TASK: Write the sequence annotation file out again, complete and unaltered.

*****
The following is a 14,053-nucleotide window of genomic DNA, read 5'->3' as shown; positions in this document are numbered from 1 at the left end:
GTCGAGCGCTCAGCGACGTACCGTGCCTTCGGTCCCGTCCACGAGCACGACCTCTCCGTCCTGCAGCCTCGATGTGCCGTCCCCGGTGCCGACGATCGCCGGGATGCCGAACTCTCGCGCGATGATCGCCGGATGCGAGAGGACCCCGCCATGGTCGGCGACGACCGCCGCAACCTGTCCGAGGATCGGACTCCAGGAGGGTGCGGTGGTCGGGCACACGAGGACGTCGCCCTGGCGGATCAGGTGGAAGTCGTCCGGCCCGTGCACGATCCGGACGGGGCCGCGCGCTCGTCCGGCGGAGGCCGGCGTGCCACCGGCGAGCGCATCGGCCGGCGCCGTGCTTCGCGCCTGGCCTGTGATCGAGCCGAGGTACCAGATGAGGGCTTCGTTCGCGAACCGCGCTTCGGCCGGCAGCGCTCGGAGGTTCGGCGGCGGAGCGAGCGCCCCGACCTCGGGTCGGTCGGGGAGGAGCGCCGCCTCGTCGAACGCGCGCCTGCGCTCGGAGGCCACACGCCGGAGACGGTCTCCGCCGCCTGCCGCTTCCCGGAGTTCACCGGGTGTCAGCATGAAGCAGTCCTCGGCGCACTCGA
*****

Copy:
The following is a 14,053-nucleotide window of genomic DNA, read 5'->3' as shown; positions in this document are numbered from 1 at the left end:
GTCGAGCGCTCAGCGACGTACCGTGCCTTCGGTCCCGTCCACGAGCACGACCTCTCCGTCCTGCAGCCTCGATGTGCCGTCCCCGGTGCCGACGATCGCCGGGATGCCGAACTCTCGCGCGATGATCGCCGGATGCGAGAGGACCCCGCCATGGTCGGCGACGACCGCCGCAACCTGTCCGAGGATCGGACTCCAGGAGGGTGCGGTGGTCGGGCACACGAGGACGTCGCCCTGGCGGATCAGGTGGAAGTCGTCCGGCCCGTGCACGATCCGGACGGGGCCGCGCGCTCGTCCGGCGGAGGCCGGCGTGCCACCGGCGAGCGCATCGGCCGGCGCCGTGCTTCGCGCCTGGCCTGTGATCGAGCCGAGGTACCAGATGAGGGCTTCGTTCGCGAACCGCGCTTCGGCCGGCAGCGCTCGGAGGTTCGGCGGCGGAGCGAGCGCCCCGACCTCGGGTCGGTCGGGGAGGAGCGCCGCCTCGTCGAACGCGCGCCTGCGCTCGGAGGCCACACGCCGGAGACGGTCTCCGCCGCCTGCCGCTTCCCGGAGTTCACCGGGTGTCAGCATGAAGCAGTCCTCGGCGCACTCGA